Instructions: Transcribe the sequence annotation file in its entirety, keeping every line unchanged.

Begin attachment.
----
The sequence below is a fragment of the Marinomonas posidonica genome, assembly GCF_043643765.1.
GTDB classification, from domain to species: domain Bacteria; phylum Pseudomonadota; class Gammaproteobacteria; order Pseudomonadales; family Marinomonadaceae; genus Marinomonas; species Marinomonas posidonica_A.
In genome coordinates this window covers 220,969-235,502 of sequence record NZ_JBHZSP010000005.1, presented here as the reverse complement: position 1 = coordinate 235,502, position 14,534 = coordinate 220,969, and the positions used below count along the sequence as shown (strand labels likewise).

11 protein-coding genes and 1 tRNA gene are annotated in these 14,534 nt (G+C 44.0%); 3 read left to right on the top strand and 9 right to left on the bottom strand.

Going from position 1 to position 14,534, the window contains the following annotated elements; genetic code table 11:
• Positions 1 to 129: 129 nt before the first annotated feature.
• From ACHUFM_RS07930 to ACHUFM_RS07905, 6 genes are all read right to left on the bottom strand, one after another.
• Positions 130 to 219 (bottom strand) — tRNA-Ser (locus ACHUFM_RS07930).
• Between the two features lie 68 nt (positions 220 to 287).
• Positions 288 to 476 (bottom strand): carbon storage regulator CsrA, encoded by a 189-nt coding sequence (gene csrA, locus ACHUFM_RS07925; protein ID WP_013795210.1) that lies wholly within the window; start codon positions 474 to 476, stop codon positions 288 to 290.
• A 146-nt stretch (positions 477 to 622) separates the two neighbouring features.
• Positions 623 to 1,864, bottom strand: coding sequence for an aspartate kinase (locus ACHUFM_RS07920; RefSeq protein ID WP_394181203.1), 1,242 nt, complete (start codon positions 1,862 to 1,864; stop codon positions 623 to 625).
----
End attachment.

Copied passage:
The sequence below is a fragment of the Marinomonas posidonica genome, assembly GCF_043643765.1.
GTDB classification, from domain to species: domain Bacteria; phylum Pseudomonadota; class Gammaproteobacteria; order Pseudomonadales; family Marinomonadaceae; genus Marinomonas; species Marinomonas posidonica_A.
In genome coordinates this window covers 220,969-235,502 of sequence record NZ_JBHZSP010000005.1, presented here as the reverse complement: position 1 = coordinate 235,502, position 14,534 = coordinate 220,969, and the positions used below count along the sequence as shown (strand labels likewise).

11 protein-coding genes and 1 tRNA gene are annotated in these 14,534 nt (G+C 44.0%); 3 read left to right on the top strand and 9 right to left on the bottom strand.

Going from position 1 to position 14,534, the window contains the following annotated elements; genetic code table 11:
• Positions 1 to 129: 129 nt before the first annotated feature.
• From ACHUFM_RS07930 to ACHUFM_RS07905, 6 genes are all read right to left on the bottom strand, one after another.
• Positions 130 to 219 (bottom strand) — tRNA-Ser (locus ACHUFM_RS07930).
• Between the two features lie 68 nt (positions 220 to 287).
• Positions 288 to 476 (bottom strand): carbon storage regulator CsrA, encoded by a 189-nt coding sequence (gene csrA, locus ACHUFM_RS07925; protein ID WP_013795210.1) that lies wholly within the window; start codon positions 474 to 476, stop codon positions 288 to 290.
• A 146-nt stretch (positions 477 to 622) separates the two neighbouring features.
• Positions 623 to 1,864, bottom strand: coding sequence for an aspartate kinase (locus ACHUFM_RS07920; RefSeq protein ID WP_394181203.1), 1,242 nt, complete (start codon positions 1,862 to 1,864; stop codon positions 623 to 625).